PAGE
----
Weight loss intervention may not benefit all patients with type 2 diabetes

By Liz Meszaros, MDLinx
Published July 19, 2017

Key Takeaways

Patients with type 2 diabetes with well-controlled diabetes but poor self-reported general health may not derive health benefits from intensive weight loss interventions, and clinicians may be better served screening for HbA1c and applying a short questionnaire on general health to identify these patients before beginning such interventions, according to a recent analysis of data from the Action for Health in Diabetes (Look AHEAD) trial, published in The Lancet Diabetes & Endocrinology.

“This analysis restores my faith in basic common sense,” said co-author Ronald Tamler, MD, medical director, Mount Sinai Clinical Diabetes Institute. “For the vast majority of people with diabetes, a healthy lifestyle with weight loss carries significant benefits; however, it’s not for everyone. Thanks to this work, clinicians can infer which patients will benefit the most from such a lifestyle intervention.”

The Look Ahead trial was halted in 2012 because results were not statistically significant, but Dr. Tamler and fellow researchers at The Arnhold Insitute for Global Health of the Icahn School of Medicine at Mount Sinai applied new, advanced machine learning techniques to these data. Using these techniques, they sought to assess whether weight loss interventions in people with type 2 diabetes could bring about reductions in long-term cardiovascular disease morbidity and mortality.

They included 4,901 of the original 5,145 patients with type 2 diabetes enrolled in the Look AHEAD randomized, controlled study. For model development, they included 2,450 patients, and for the testing dataset, 2,451.

Using causal forest modeling, which identified heterogeneous treatment effects (HTEs) from intensive weight loss interventions, researchers used a random half of the trial data (the training set), and then applied Cox proportional hazards models to assess the potential HTEs on the remaining 50% of the data (the testing set).

Cox modeling for the primary composite cardiovascular outcomes showed the number needed to treat to prevent one event over 9.6 years was 28.9 in subjects with an HbA1c of 6.8% or greater, or both an HbA1C less than 6.8% and a Short Form Health Survey (SF-36) general health score of 48 or more (2,101 of 2,451 subjects in the testing dataset; 167 of 1,046 primary outcomes events for intervention vs 205 of 1,055 for control) (absolute risk reduction: 3.46%; 95% CI: 0.21-6.73%; P=0038).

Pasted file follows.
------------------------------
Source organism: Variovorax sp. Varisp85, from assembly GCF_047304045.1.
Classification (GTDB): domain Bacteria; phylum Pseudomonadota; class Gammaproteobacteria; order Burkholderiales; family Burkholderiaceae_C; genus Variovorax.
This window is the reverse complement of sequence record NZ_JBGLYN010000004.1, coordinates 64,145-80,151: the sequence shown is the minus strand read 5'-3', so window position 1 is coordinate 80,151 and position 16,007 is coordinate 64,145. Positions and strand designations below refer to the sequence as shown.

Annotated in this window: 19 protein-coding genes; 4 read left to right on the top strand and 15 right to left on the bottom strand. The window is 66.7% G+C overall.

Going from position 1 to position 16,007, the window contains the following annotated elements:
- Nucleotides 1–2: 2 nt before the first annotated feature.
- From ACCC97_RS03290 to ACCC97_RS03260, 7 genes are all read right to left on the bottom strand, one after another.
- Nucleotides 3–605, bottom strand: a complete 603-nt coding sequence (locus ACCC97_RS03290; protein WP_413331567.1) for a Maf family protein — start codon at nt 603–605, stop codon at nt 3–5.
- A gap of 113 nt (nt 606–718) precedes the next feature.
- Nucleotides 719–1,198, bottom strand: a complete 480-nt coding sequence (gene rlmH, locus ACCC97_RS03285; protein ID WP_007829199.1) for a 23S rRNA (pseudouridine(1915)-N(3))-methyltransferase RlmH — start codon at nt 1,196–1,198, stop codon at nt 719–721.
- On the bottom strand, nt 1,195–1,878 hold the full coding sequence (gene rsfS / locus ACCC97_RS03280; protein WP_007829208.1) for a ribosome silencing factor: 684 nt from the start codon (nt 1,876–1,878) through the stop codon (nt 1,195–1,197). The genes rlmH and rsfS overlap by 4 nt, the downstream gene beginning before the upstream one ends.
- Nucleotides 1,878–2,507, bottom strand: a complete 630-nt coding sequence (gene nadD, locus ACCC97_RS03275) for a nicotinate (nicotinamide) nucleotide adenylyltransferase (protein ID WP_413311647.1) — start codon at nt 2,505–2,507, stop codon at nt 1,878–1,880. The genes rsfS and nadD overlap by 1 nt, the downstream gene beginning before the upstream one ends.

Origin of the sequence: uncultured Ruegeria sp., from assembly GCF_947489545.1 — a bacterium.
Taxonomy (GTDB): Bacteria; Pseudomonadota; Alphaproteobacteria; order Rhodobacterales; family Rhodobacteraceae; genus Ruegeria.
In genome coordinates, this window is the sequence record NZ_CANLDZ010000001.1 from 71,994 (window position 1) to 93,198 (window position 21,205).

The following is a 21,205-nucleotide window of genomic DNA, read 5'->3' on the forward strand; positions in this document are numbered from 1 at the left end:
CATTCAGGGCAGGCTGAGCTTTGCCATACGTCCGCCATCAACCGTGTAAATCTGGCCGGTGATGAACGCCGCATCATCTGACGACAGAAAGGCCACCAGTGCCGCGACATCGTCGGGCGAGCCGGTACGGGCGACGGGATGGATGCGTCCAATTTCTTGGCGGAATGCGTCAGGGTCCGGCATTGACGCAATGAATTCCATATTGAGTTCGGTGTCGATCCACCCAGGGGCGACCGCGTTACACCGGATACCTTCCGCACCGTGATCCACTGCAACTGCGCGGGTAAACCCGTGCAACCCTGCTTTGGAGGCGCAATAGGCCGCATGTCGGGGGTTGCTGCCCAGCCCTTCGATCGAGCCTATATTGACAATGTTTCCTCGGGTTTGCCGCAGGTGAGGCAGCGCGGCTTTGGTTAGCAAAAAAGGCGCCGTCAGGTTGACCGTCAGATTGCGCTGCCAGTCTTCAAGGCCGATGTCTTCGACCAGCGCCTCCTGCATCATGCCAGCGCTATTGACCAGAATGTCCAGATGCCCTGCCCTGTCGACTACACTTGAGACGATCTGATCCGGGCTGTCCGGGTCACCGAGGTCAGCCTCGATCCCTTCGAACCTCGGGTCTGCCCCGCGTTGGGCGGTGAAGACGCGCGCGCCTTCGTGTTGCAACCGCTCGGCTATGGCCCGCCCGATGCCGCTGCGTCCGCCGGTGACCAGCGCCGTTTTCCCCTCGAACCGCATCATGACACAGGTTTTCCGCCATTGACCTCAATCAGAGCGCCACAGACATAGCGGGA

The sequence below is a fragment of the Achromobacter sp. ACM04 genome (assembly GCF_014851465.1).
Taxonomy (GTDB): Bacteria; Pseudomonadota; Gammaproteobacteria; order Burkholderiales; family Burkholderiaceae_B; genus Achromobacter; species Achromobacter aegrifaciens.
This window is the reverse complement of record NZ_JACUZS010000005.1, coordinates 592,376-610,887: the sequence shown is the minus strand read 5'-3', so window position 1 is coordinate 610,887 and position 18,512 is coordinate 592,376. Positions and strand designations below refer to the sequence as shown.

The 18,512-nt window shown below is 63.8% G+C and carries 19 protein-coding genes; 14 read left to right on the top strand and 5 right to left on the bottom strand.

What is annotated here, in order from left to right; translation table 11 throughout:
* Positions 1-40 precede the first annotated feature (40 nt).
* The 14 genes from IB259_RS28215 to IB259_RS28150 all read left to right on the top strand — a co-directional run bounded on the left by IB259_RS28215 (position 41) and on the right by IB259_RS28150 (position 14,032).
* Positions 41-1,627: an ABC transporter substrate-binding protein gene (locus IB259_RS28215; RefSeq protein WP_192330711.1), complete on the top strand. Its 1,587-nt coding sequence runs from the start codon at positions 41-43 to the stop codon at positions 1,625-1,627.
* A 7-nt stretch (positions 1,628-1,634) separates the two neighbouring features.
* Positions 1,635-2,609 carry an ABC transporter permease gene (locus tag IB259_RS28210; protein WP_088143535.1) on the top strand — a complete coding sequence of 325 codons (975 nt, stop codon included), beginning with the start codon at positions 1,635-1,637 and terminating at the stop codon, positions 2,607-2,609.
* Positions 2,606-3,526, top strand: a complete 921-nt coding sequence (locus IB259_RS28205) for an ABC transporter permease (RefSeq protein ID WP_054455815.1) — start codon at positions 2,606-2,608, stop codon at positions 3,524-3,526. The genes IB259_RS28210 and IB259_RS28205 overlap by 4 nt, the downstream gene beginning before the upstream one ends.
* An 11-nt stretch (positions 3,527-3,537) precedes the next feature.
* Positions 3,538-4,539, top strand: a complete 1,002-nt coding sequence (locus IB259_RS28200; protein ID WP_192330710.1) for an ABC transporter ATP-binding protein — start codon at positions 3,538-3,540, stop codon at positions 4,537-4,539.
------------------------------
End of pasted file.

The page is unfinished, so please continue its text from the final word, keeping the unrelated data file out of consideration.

In contrast, subjects with an HbA1c of less than 6.8% and baseline SF-36 general health score of less than 48 (350 of 2,451 subjects in the testing data; 27 or 171 primary outcome events for intervention vs 15 of 179 primary outcome events for control) had an increase in absolute risk for the primary outcome of 7.41% (95% CI: 0.60 to 14.22; P=0.003).

Thus, cardiovascular events were prevented in subjects with moderately or poorly controlled diabetes (HbA1c 6.8% or higher) and those with well-controlled diabetes (HbA1c less than 6.8%) and good self-reported health.

In 15% of subjects with well-controlled diabetes and poor self-reported general health, however, researchers observed negative effects, which rendered the overall study outcome neutral. In this subgroup of patients, researchers also found substantially poorer compliance with the exercise portion of the intervention, and less improvement in several intermediate health outcomes, including glucose levels, mental health, and blood pressure.

“Our analysis demonstrates that recent advances in machine learning for causal inference can increase the quantity of clinically relevant findings generated from large randomized trials,” said lead author Aaron Baum, PhD, lead economist, The Arnhold Institute for Global Health; assistant professor, department of health system design and global health, Icahn School of Medicine at Mount Sinai. “As researchers and data scientists, we are always concerned that an overall study result could mask important disparities in benefit or harm among different types of patients, which is exactly what this study revealed. Being able to identify individuals who could benefit from an intervention is fundamental to patient care.”

Prabhjot Singh, MD, PhD, director of The Arnhold Institute for Global Health and Chair of the Department of Health System Design and Global Health, concurs with Dr. Baum: “This research strengthens the role for data science and precision medicine as essential tools that can transform the way health care is delivered. Identifying individuals who could benefit from an intervention is crucial for practicing clinicians, while ignoring subgroups that benefit might lead to lack of reimbursement for weight loss programs, which would neglect vulnerable populations.”

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